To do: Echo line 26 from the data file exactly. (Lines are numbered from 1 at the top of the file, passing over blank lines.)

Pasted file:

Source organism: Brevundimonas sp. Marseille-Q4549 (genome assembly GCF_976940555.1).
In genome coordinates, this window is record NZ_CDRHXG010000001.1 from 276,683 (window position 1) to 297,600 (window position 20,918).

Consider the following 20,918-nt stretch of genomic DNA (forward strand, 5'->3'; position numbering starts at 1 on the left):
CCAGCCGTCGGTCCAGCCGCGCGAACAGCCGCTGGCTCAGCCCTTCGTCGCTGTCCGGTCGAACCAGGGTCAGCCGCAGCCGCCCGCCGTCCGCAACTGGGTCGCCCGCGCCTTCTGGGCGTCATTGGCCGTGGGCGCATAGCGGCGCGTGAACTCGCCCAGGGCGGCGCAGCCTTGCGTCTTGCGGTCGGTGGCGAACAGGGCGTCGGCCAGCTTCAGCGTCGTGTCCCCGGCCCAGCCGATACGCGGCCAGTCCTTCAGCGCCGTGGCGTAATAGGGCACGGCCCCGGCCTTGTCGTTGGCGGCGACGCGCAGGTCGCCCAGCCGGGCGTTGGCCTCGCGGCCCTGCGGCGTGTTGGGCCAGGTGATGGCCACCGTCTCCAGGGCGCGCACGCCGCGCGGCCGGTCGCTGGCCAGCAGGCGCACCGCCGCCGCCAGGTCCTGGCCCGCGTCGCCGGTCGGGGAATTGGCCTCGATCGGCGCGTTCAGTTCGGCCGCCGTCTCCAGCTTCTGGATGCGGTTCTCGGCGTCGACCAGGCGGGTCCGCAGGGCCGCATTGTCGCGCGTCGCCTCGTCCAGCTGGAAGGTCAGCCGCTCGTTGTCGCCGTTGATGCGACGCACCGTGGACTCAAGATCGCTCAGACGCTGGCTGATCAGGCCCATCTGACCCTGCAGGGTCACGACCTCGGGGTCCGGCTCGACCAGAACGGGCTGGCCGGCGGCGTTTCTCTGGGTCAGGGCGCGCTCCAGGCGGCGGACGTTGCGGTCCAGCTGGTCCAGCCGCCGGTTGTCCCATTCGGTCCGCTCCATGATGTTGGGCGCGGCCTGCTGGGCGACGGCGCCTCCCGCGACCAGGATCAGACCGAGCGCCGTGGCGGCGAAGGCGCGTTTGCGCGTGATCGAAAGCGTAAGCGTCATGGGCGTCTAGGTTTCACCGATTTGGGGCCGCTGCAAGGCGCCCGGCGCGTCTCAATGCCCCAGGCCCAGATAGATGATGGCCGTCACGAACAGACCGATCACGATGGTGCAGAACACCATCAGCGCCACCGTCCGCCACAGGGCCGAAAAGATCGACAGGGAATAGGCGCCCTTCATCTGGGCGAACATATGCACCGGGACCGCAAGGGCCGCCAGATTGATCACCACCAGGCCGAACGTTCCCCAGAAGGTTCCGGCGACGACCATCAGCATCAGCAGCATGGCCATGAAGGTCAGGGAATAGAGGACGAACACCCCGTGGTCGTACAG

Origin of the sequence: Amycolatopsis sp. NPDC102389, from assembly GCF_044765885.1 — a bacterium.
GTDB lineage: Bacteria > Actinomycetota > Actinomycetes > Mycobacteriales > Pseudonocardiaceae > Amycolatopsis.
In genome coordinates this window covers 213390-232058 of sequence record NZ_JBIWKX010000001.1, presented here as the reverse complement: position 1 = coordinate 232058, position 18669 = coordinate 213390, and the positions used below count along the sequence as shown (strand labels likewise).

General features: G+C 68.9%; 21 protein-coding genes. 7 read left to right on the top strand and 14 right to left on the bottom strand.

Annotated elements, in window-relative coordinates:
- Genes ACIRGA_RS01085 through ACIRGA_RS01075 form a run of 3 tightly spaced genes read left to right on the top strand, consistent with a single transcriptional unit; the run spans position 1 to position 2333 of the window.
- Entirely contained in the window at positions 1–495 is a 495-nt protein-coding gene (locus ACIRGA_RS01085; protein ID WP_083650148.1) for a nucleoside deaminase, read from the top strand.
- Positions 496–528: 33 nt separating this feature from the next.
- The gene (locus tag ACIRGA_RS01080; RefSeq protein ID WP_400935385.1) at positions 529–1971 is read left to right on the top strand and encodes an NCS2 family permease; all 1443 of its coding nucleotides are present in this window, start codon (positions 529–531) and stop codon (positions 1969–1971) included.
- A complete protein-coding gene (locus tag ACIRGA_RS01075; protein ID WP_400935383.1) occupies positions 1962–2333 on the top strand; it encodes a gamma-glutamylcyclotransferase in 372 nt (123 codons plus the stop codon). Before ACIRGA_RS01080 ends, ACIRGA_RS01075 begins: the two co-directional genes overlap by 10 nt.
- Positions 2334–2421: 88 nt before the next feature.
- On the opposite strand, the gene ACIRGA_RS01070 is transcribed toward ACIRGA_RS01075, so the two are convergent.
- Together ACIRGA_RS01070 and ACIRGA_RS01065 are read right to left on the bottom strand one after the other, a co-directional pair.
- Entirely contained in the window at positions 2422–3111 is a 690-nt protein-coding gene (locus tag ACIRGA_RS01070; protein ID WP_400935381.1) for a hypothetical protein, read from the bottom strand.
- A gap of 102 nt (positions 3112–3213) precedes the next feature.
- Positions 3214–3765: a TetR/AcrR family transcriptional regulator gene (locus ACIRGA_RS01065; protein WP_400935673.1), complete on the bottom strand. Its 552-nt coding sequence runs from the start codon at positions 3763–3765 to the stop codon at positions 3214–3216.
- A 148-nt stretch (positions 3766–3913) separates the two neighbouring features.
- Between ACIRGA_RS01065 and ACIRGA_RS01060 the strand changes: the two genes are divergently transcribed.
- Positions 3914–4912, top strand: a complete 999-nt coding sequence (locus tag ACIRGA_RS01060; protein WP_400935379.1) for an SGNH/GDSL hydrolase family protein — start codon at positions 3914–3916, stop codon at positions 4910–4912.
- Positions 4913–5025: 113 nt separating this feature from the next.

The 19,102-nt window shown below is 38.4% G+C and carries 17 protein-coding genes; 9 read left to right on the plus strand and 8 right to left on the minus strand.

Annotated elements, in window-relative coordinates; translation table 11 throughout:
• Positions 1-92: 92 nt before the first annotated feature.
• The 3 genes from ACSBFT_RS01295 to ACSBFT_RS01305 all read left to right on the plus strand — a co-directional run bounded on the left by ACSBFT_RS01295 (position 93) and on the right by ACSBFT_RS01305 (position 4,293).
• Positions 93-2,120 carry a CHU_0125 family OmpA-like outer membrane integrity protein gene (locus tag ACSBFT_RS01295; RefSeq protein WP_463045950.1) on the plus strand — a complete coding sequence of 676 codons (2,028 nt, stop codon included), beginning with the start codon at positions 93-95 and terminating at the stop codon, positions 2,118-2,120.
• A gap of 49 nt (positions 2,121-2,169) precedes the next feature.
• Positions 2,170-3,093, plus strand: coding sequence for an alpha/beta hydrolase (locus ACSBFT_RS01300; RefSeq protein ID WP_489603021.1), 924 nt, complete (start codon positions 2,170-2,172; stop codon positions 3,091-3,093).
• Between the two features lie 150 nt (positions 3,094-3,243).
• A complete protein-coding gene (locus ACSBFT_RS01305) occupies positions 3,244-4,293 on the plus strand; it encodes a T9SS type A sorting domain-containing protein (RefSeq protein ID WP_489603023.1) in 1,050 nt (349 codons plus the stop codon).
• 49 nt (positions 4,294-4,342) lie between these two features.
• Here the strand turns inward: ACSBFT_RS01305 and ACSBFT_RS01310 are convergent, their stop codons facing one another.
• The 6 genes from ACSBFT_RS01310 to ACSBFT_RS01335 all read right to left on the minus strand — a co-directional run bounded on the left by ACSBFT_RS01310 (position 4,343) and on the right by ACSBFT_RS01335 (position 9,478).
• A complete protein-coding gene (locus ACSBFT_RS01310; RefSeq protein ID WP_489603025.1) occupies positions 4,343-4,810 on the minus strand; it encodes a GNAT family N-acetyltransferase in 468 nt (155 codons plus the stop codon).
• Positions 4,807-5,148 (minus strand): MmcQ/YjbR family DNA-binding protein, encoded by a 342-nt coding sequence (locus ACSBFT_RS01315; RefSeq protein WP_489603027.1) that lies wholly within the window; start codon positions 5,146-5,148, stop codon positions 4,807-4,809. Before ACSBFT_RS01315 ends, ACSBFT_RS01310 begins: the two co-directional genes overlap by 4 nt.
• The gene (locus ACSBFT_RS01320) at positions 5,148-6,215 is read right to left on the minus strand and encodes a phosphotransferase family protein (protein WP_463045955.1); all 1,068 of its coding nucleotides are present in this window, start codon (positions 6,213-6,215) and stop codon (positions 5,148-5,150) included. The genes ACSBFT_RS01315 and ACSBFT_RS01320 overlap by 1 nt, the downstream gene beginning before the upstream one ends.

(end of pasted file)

Annotated elements, in window-relative coordinates; translation table 11 throughout: